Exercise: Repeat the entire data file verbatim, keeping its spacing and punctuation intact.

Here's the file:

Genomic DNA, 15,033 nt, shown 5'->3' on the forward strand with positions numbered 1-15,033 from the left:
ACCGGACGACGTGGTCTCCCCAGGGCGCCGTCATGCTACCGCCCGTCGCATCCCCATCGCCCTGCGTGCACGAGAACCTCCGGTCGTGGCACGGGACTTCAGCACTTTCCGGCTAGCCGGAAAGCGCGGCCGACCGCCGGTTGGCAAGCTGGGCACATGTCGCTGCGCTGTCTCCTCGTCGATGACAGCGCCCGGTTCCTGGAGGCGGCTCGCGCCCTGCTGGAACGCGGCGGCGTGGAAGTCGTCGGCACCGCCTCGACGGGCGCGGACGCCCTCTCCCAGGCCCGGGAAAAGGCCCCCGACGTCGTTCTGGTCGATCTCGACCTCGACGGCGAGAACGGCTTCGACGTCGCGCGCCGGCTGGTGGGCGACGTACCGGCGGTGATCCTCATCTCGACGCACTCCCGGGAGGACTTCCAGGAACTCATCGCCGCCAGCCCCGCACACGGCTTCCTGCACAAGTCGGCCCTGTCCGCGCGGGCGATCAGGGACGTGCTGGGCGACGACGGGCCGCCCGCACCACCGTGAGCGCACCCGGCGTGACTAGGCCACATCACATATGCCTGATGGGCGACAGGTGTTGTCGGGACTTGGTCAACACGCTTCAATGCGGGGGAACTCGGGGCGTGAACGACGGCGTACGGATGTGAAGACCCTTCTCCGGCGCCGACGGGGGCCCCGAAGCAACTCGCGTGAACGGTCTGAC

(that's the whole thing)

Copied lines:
Genomic DNA, 15,033 nt, shown 5'->3' on the forward strand with positions numbered 1-15,033 from the left:
ACCGGACGACGTGGTCTCCCCAGGGCGCCGTCATGCTACCGCCCGTCGCATCCCCATCGCCCTGCGTGCACGAGAACCTCCGGTCGTGGCACGGGACTTCAGCACTTTCCGGCTAGCCGGAAAGCGCGGCCGACCGCCGGTTGGCAAGCTGGGCACATGTCGCTGCGCTGTCTCCTCGTCGATGACAGCGCCCGGTTCCTGGAGGCGGCTCGCGCCCTGCTGGAACGCGGCGGCGTGGAAGTCGTCGGCACCGCCTCGACGGGCGCGGACGCCCTCTCCCAGGCCCGGGAAAAGGCCCCCGACGTCGTTCTGGTCGATCTCGACCTCGACGGCGAGAACGGCTTCGACGTCGCGCGCCGGCTGGTGGGCGACGTACCGGCGGTGATCCTCATCTCGACGCACTCCCGGGAGGACTTCCAGGAACTCATCGCCGCCAGCCCCGCACACGGCTTCCTGCACAAGTCGGCCCTGTCCGCGCGGGCGATCAGGGACGTGCTGGGCGACGACGGGCCGCCCGCACCACCGTGAGCGCACCCGGCGTGACTAGGCCACATCACATATGCCTGATGGGCGACAGGTGTTGTCGGGACTTGGTCAACACGCTTCAATGCGGGGGAACTCGGGGCGTGAACGACGGCGTACGGATGTGAAGACCCTTCTCCGGCGCCGACGGGGGCCCCGAAGCAACTCGCGTGAACGGTCTGAC